Antietam 'Death Studies' Changed How We Saw War
In mid-September 1862, the Civil War was only a year and a half old, and many Americans in the North and the South still clung to the view that this war was a noble, glorious, even romantic undertaking. That notion was shattered forever when Alexander Gardner and his assistant James Gibson, working for photographer Mathew Brady's firm, came to Antietam Creek near Sharpsburg, Md.
Robert E. Lee's Army of Northern Virginia and George McClellan's Army of the Potomac had collided there in a battle that was, and remains, the nation's bloodiest day. It was called a Union victory, though the cost on both sides was enormous — 23,000 men killed or wounded.
Up until that time, war photography had primarily depicted only the landscape and individual commanders, long after the fighting was done. Gardner and Gibson arrived at the battlefield before all of the soldiers' bodies had been buried, and they recorded a series of what they called "death studies" that, for the first time, showed the bloated, mutilated corpses that are the true aftermath of conflict.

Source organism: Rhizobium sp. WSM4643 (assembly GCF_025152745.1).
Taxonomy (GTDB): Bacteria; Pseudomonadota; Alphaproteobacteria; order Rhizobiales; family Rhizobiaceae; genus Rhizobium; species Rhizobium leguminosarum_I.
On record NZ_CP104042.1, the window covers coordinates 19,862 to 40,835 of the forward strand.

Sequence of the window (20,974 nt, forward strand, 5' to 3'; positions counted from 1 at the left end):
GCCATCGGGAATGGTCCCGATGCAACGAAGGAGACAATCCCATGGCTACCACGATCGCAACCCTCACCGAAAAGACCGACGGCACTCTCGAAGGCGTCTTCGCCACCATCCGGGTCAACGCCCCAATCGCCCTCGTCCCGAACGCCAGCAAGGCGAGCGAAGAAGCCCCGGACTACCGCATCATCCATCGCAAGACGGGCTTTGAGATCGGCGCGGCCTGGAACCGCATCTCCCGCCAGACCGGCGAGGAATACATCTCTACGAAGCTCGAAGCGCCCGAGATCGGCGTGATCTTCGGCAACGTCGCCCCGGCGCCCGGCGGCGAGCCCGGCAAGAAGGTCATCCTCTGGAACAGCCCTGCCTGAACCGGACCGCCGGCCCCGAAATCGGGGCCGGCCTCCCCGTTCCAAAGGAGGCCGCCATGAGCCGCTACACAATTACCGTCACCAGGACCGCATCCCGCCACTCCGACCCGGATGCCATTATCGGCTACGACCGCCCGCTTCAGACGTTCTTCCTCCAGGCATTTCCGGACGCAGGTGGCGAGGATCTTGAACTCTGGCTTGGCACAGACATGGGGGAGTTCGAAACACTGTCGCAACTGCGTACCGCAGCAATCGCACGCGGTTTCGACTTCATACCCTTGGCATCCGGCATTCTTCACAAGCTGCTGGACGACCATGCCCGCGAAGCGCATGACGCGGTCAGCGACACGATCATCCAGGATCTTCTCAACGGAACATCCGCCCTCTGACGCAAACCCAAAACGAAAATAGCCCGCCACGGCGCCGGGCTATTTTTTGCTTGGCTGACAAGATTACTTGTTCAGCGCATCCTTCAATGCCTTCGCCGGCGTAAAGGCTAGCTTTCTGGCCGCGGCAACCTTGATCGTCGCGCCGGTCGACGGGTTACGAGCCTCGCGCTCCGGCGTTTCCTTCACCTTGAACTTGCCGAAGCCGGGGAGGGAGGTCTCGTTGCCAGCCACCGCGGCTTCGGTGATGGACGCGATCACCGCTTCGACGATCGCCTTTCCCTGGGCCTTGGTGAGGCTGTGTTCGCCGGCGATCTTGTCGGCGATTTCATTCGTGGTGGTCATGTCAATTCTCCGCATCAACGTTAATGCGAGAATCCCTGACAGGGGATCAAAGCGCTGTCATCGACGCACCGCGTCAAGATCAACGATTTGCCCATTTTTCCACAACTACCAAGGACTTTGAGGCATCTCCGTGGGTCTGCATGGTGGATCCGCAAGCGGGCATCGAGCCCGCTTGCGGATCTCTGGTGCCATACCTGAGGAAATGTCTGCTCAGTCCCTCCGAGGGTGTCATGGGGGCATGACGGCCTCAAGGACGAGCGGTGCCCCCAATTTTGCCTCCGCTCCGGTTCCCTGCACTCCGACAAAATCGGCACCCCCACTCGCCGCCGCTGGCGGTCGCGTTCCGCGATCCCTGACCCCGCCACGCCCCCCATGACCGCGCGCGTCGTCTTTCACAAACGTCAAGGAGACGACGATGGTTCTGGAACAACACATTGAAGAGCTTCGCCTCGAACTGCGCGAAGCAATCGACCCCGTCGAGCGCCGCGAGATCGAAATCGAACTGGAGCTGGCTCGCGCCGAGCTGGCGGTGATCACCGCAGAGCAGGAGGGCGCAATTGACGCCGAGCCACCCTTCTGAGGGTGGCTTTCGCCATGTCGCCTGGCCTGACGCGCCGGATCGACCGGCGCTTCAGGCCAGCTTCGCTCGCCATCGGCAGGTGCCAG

The exhibition of those images, only a month after the battle, caused a sensation. A reporter for The New York Times wrote, "Mr. Brady has done something to bring home to us the terrible reality and earnestness of war. If he has not brought bodies and laid them in our dooryards and along the streets, he has done something very like it."